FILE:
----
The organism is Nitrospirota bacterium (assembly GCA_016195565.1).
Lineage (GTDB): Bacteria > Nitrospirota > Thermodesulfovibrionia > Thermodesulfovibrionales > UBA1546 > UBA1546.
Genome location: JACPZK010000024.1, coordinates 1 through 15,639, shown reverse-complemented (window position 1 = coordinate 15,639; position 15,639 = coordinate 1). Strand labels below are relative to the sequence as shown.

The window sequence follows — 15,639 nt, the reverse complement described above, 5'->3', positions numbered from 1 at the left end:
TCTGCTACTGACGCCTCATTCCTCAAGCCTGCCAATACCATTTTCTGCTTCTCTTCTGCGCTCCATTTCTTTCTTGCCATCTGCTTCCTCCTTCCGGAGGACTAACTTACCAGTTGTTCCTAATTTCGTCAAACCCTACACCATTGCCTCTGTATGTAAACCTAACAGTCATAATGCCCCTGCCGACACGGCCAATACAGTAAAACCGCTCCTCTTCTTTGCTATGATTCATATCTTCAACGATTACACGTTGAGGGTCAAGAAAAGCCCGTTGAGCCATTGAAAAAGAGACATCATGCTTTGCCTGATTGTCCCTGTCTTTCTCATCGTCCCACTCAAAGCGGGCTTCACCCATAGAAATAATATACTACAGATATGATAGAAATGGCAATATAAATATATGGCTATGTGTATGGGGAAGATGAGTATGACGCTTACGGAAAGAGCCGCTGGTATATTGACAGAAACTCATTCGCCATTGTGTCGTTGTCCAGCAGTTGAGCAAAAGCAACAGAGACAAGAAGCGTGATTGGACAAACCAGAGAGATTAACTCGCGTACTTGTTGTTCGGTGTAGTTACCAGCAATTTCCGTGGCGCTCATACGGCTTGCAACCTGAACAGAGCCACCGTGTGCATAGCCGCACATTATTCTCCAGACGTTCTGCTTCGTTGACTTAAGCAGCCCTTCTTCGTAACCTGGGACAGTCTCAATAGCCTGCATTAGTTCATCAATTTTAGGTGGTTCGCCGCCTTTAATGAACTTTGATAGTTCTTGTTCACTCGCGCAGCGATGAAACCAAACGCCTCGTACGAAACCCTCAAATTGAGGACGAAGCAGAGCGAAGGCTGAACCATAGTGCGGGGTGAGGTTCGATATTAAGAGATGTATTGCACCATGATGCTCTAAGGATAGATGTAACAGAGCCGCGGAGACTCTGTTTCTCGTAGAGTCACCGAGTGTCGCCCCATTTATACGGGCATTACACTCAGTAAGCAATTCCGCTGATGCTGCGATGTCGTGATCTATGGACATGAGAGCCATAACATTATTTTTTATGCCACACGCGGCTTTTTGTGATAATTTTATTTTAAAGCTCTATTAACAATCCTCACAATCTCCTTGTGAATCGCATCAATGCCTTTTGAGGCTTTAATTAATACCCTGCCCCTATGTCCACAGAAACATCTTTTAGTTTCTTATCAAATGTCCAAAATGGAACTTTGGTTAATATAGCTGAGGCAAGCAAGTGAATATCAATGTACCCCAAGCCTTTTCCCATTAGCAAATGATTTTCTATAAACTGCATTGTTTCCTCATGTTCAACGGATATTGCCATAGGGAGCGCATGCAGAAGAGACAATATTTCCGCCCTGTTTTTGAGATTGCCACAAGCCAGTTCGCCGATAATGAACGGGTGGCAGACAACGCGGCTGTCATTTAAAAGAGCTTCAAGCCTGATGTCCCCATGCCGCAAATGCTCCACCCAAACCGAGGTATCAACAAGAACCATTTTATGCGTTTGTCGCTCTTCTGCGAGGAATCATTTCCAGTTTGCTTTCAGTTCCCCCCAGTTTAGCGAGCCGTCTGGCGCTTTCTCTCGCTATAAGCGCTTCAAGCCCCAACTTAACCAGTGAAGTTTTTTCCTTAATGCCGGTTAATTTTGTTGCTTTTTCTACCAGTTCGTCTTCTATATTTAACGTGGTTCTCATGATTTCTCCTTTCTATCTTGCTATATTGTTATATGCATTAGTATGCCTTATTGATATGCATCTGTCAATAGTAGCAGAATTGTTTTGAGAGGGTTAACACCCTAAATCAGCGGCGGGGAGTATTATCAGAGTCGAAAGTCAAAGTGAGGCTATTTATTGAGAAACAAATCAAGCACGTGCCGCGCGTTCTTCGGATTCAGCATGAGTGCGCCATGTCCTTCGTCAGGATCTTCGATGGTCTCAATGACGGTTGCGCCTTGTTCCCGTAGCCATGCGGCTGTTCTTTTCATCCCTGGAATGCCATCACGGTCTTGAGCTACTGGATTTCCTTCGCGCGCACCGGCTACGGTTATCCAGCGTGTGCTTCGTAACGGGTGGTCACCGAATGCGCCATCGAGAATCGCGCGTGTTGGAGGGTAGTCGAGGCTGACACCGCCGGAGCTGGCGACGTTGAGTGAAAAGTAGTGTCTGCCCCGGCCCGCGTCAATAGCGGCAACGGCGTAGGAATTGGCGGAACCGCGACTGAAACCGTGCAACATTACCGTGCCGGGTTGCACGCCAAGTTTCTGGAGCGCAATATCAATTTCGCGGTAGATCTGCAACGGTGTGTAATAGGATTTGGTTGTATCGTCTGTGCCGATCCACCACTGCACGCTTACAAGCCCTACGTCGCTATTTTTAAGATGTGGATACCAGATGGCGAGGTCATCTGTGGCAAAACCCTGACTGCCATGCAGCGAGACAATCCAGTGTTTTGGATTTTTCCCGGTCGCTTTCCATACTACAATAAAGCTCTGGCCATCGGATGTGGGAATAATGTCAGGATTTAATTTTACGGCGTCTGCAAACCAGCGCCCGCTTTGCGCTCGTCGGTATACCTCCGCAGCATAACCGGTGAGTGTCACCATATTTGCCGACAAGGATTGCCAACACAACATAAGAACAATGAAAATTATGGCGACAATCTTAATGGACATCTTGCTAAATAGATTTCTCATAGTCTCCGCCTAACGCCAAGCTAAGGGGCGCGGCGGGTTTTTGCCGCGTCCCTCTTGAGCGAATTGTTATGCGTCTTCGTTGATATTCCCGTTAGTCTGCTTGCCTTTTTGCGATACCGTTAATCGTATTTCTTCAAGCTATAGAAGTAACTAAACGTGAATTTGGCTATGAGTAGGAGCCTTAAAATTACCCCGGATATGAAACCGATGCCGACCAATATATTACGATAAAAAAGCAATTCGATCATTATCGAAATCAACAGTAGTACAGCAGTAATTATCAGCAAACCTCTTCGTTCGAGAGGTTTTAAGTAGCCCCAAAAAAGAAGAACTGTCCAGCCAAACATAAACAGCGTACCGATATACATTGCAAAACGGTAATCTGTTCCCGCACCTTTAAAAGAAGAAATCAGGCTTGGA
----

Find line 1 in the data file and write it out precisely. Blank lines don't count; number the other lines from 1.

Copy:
The organism is Nitrospirota bacterium (assembly GCA_016195565.1).